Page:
The latest policy address places talent, the property market, and productivity at the centre of infrastructure-related initiatives.
On Wednesday 25 October, Hong Kong chief executive John Lee delivered his 2023 policy address – the second of his administration.
The address came amid a slow post-pandemic recovery, a sluggish property market, and talent shortages, compounded by the city’s low birth rates and rapidly ageing workforce.
In response, it emphasised:
- talent retention and attraction
- revitalisation of the property market – a key source of government income
- digitisation in all sectors
- establishing Hong Kong as an innovation and R&D hub, with a focus on frontier technologies, including AI supercomputing and microelectronics
An array of infrastructure-related initiatives was also at the centre of the address.
These targeted industry-specific challenges such as housing demand, the lag in construction productivity and digitisation, and the delivery of mega projects such as the Northern Metropolis.
There are three main takeaways for infrastructure:
1. Commitment to mega projects enhancing connectivity to the Greater Bay Area
The chief executive reaffirmed Hong Kong’s commitment to developing the Northern Metropolis and Kau Yi Chau Artificial Islands.
These strategic mega districts combined will advance technology, promote cross-border commerce, and provide a physical bridge between Hong Kong and the Greater Bay Area.
Two newly announced railways and one major road will support the growth of these developments.
2. Emphasis on digitising and industrialising construction
The Hong Kong government remains resolute in its drive to address productivity and demographic challenges through digitising and industrialising the construction process.
Adopting building information modelling (BIM) fully will streamline the preparation and approval of building plans for private development projects – a part of the industry that lags in digitisation.
The government will also emphasise continued improvement of the modular integrated construction (MiC) approach.
3. Support for the property market
As widely anticipated, the policy address partially lifted several property ‘cooling’ measures, such as special stamp duties, to counter low market confidence and high interest rates.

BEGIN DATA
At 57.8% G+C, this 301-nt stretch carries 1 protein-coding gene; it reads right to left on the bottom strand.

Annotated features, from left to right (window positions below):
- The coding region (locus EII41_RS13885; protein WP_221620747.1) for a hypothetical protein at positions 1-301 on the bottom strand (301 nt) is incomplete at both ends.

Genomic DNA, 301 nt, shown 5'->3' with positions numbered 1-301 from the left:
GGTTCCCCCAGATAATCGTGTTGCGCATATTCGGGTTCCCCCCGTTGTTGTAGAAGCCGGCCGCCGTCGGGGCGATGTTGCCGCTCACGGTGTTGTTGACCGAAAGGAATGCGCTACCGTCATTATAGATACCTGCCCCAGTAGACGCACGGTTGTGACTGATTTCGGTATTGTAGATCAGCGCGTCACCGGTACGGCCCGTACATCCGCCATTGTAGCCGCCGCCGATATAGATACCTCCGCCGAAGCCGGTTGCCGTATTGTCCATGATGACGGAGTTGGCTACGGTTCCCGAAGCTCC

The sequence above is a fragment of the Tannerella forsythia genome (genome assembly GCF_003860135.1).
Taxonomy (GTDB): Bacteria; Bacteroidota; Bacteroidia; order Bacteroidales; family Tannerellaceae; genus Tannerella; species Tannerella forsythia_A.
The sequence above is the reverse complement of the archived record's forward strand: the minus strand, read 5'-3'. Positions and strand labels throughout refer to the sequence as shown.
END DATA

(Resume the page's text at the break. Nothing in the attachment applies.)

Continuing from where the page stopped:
Both factors, it claims, have led to fewer transactions and falling prices.
The government is also introducing a new pilot ‘subsidised sale flat’ scheme to bridge the public and private housing markets and help eligible residents onto the property ladder.
An appropriate response to current challenges
The measures announced last month are an appropriate response to Hong Kong’s current financial climate – particularly considering a poor recent showing in the property market, declining fiscal reserves, and another projected deficit this year.
Despite these issues, the policy address does well to recognise the need to act on pressing social issues such as demographic pressures, productivity challenges, and the demand for quality housing.
Risks to implementation
Broadly, industry leaders and commentators have praised the large array of initiatives.
Some concerns relate to a perceived lack of focus in the address. The government may face challenges in effectively executing multiple simultaneous measures.
To address these concerns, it will be important to prioritise goals, maintain clear communication, and allocate resources efficiently.
Moreover, the continued drive for productivity enhancement through digitisation and industrialisation is a move in the right direction.
It may, however, prove difficult to outpace the ageing population and labour shortages in infrastructure.
From this perspective, the success of the government’s talent attraction schemes will play a crucial role in delivering Hong Kong’s infrastructure ambitions successfully and on time.
Finally, global geopolitical tensions continue to pose a risk to most economies, and Hong Kong is no exception.
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